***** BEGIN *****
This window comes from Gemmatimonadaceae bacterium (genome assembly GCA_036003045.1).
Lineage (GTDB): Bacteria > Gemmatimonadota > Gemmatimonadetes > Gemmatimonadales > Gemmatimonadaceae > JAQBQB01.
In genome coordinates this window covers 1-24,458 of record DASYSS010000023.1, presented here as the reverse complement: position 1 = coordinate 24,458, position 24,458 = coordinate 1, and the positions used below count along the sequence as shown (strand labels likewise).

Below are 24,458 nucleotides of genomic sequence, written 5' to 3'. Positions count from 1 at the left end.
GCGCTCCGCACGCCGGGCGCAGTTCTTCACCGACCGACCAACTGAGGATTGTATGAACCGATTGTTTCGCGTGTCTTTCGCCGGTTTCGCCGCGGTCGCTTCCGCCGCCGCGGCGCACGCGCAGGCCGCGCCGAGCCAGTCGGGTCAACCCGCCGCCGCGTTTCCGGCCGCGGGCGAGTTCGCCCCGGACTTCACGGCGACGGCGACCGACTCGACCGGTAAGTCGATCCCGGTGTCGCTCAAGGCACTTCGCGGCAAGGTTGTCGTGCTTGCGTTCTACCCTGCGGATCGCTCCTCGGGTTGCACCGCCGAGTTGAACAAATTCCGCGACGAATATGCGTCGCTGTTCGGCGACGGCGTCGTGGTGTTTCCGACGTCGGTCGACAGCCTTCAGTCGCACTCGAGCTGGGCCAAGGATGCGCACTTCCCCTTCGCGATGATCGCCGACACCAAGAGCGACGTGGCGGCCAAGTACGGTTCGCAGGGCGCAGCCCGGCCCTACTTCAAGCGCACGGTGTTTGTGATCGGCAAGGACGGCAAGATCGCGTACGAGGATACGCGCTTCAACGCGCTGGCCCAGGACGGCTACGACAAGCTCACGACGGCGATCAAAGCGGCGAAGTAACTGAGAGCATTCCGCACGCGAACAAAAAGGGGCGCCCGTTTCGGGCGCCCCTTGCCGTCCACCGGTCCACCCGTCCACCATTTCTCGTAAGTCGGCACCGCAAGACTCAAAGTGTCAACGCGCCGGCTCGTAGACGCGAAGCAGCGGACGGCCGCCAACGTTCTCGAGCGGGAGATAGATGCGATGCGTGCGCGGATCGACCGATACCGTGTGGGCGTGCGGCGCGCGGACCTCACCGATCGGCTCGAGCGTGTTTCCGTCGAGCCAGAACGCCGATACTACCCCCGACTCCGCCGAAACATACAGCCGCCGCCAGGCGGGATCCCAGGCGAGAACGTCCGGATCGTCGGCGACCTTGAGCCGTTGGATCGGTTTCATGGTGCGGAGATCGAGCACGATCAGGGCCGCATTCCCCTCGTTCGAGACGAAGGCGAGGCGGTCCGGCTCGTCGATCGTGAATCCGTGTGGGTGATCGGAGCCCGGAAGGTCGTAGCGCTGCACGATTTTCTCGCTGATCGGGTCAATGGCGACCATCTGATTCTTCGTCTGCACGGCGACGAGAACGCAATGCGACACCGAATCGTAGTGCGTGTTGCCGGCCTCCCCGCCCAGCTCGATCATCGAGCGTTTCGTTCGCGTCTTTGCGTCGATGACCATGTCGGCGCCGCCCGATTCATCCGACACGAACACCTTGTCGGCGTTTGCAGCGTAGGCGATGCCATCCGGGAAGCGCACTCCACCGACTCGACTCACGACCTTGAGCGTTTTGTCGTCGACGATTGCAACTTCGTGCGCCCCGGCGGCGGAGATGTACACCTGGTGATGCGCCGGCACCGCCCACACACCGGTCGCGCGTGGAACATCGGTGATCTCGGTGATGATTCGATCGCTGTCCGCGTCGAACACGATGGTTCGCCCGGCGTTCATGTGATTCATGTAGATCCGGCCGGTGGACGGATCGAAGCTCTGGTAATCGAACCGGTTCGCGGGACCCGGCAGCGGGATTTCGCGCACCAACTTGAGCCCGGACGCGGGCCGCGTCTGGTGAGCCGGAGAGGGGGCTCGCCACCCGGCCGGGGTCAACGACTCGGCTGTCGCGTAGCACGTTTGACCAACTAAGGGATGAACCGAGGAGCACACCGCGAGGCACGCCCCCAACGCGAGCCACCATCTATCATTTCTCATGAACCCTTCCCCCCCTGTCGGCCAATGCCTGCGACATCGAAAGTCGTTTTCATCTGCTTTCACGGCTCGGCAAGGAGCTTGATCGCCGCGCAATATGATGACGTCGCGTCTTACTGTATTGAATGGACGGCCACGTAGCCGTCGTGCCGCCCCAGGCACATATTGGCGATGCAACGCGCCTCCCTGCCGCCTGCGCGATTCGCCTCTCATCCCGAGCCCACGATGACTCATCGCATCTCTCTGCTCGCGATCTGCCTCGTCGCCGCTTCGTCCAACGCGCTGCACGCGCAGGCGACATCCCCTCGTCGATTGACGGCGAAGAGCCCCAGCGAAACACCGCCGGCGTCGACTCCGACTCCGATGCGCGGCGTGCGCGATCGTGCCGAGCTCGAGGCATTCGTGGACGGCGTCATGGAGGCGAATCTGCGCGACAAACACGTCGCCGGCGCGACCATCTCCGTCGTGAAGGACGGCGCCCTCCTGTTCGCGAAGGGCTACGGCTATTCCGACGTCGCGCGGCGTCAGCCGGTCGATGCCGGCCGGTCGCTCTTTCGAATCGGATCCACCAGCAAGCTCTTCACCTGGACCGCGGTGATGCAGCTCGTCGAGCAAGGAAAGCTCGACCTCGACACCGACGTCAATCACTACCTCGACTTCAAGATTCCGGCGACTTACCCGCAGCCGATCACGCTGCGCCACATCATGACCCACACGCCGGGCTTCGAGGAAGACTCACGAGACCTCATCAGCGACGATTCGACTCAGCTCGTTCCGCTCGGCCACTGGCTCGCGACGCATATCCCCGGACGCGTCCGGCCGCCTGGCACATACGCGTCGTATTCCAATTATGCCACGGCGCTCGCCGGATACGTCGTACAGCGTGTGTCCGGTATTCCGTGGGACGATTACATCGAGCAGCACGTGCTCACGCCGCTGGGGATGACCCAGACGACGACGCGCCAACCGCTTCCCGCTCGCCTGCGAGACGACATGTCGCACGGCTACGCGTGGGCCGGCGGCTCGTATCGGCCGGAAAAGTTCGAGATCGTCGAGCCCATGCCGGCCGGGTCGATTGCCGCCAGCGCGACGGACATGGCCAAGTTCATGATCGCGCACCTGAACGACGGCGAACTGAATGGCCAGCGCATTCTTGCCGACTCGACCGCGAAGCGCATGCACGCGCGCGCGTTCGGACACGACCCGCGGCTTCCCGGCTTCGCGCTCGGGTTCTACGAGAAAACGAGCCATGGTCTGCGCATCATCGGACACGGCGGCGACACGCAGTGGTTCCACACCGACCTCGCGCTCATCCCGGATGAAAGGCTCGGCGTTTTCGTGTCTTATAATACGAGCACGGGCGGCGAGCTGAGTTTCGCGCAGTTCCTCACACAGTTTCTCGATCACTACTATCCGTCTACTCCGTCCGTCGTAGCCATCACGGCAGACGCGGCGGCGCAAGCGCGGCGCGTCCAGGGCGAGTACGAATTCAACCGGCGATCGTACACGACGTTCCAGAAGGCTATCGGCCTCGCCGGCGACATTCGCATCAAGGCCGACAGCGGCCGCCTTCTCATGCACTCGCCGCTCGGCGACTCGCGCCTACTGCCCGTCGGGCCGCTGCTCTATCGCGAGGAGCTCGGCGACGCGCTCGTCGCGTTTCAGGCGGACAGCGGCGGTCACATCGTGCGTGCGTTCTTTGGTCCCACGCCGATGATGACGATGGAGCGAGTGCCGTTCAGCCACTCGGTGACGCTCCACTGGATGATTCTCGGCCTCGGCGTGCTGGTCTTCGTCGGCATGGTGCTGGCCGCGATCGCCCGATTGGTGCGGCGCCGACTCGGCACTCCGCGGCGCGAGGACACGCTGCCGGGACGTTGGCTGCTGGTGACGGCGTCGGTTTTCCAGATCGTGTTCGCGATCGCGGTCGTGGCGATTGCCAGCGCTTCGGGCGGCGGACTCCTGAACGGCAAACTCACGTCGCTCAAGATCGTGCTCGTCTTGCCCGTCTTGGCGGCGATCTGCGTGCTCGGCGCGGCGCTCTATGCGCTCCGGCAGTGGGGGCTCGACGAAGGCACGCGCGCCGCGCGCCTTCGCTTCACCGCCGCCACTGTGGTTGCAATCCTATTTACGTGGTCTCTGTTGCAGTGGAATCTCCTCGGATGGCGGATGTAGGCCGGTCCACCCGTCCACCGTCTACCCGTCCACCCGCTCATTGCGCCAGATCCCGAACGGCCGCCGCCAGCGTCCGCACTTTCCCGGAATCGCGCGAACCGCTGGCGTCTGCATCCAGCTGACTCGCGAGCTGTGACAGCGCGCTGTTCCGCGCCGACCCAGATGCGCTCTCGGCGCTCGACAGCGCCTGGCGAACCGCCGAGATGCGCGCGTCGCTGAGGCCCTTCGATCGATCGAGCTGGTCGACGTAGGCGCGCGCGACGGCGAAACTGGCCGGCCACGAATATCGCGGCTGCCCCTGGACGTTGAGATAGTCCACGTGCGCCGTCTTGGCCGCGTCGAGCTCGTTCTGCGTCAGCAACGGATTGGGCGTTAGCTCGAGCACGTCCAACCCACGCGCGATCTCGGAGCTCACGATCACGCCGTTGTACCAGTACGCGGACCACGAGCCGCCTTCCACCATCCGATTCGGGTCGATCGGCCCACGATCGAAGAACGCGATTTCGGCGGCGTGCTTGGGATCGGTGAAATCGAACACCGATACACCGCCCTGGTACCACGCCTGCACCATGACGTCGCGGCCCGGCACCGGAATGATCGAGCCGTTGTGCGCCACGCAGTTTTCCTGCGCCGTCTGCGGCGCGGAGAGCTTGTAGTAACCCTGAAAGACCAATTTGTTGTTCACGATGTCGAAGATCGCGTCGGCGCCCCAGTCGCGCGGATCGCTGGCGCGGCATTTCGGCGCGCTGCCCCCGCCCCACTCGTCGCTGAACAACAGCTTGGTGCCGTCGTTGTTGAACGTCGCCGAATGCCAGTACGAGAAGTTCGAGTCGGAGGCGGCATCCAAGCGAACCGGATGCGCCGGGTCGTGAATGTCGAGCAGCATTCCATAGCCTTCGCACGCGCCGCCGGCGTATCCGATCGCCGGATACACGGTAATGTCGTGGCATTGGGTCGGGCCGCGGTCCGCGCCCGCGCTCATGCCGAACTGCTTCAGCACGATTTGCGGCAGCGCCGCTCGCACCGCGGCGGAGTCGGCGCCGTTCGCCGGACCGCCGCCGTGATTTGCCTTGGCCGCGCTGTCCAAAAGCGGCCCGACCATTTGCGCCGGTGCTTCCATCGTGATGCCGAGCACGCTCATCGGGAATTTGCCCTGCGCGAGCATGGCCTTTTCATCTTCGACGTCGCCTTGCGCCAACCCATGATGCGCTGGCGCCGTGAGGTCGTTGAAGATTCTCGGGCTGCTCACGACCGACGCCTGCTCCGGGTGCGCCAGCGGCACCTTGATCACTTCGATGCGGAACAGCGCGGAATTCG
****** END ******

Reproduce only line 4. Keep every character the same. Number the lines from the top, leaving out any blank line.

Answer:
Below are 24,458 nucleotides of genomic sequence, written 5' to 3'. Positions count from 1 at the left end.